Quarterly Bulletin

Bal Raksha Bharat


Highlights of the quarter


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Save the Children recognises the need for regulations required to enhance transparency and accountability in the receipt and utilisation of foreign contributions, as guided through the Foreign Contribution (Regulation) Act (FCRA) Amendment 2020. However, the consequences of the amended Act posed significant limitations on how NGOs can work with funds received from abroad. Those of our ongoing projects which are foreign-funded had to be paused on disbursal, despite the best efforts of our own and partner staff.

This mandated suitable investments to enable direct implementation without the usual support from partner NGOs and in the most cost-efficient manner to adhere to the stipulated 20% administration costs. We also needed to tide over the typical problems associated with local CSR grants which tend to be much smaller, short-term, and with limited impact at scale.

Despite all challenges, Save the Children has used these opportunities -- and the new normal context -- to consolidate itself around its existing and proven strengths. The teams on ground, which are the mainstay of the organisation, have been strengthened by onboarding about 500 partner staff. We would continue to unlock any latent potential to scale up even as we continue to enhance efficiencies, increase focus on child safeguarding, improving our outreach and our ICT capabilities to meet the changed way of doing things.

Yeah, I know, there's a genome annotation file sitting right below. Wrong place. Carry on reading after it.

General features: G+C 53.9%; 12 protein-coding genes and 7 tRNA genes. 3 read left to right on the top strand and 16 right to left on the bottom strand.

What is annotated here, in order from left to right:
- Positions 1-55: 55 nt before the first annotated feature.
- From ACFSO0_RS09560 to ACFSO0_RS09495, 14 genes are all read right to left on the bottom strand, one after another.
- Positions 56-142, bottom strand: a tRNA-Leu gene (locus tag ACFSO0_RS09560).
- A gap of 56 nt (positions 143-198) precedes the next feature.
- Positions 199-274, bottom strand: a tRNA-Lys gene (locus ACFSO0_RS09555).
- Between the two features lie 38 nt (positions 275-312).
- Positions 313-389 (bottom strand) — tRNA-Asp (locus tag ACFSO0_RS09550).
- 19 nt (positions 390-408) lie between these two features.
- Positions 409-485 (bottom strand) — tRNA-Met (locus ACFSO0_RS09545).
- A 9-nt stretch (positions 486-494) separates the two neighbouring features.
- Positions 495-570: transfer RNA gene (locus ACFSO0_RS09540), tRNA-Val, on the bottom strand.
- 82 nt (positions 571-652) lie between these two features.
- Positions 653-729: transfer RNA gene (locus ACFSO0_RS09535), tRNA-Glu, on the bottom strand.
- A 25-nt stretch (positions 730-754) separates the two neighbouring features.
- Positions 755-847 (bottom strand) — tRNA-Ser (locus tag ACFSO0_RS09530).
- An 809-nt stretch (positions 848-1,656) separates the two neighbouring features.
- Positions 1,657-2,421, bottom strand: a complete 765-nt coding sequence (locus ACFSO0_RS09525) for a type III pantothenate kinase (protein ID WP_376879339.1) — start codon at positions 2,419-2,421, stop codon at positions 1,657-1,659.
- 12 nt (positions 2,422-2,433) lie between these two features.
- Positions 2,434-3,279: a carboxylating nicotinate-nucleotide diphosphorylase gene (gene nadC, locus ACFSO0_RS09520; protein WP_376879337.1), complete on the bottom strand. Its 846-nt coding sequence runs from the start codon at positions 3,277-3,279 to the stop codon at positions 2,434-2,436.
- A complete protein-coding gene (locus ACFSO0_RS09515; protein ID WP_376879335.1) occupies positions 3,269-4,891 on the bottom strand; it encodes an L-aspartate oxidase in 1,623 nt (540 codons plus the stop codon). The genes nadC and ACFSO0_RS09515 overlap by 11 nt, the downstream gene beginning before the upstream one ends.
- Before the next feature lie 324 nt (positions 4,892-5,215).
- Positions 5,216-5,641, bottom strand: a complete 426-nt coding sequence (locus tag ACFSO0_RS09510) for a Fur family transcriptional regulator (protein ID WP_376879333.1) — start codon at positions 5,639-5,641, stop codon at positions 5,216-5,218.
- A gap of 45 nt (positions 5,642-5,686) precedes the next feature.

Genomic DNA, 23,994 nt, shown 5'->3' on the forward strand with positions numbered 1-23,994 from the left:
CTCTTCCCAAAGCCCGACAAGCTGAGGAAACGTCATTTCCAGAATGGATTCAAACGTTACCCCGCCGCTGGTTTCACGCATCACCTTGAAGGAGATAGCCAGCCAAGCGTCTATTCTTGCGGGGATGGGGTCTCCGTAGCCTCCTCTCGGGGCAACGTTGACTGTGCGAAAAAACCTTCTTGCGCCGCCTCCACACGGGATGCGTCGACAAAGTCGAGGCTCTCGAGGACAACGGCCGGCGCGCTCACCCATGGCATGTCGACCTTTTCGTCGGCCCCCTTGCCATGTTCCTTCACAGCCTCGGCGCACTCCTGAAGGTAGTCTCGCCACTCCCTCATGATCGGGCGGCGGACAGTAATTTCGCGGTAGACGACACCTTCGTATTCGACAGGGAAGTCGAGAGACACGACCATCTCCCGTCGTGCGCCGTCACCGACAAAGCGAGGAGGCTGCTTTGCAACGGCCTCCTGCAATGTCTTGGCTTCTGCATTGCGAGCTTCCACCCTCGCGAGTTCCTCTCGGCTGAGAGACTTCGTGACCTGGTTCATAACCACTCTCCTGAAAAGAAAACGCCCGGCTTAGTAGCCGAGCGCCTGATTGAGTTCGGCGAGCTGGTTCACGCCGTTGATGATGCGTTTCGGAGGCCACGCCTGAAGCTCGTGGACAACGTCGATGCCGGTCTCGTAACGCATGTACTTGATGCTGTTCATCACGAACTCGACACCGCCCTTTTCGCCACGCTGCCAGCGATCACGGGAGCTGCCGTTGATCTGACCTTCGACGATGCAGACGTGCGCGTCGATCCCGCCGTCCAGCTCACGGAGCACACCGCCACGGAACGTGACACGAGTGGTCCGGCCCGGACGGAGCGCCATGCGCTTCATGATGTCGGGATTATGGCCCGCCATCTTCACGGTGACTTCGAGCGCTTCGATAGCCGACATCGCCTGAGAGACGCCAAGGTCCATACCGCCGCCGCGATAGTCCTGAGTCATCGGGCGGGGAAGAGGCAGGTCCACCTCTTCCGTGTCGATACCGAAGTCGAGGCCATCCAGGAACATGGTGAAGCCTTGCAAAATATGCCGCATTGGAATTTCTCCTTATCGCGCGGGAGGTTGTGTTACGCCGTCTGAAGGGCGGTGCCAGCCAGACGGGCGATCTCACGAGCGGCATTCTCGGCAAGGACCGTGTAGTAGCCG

Harnessing power of poetry for girls

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On International Day of Girls, Save the Children invoked the power of poetry and raised a call to action #WeReWrite the world for our girls. Our supporters dedicated a poem in support of India's girls.

The effort was backed by influencers like artist ambassador Dia Mirza and Twinkle Khanna, Captain of Indian Women's cricket team, Mithali Raj and Actor Neha Dhupia. Other gender rights activists such as Kamla Bhasin and Nandana Sen also came along to show their support and solidarity for girls.

Similar campaign was launched across states by our youth champions. Shalini Sahu launched her campaign — #OnePoemOneDay -- which dedicated poems to address different aspects of child rights including child labour, menstrual health among others over 24 days.

No more a bystander: campaign married to programing

As Save the Children's flagship program Marriage: No Child's Play drew to a close, Save the Children activated campaign actions to encourage bystander action against child marriage — a rampant breach of safety for a child. Save the Children campaign -- #AllyUpForHer called for people to be allies to girls through a film that features a tailor who denies to stitch a bridal wear for a girl of 12 years, thereby discouraging the act. The film has gained more than 4 lakh views on social media.

Save the Children implemented the five year project in 251 villages across six development blocks of six districts in three states of India – Bihar, Rajasthan and Odisha -- in partnership with local civil society organizations targeting around 35000 adolescents in the age group of 10-19 years.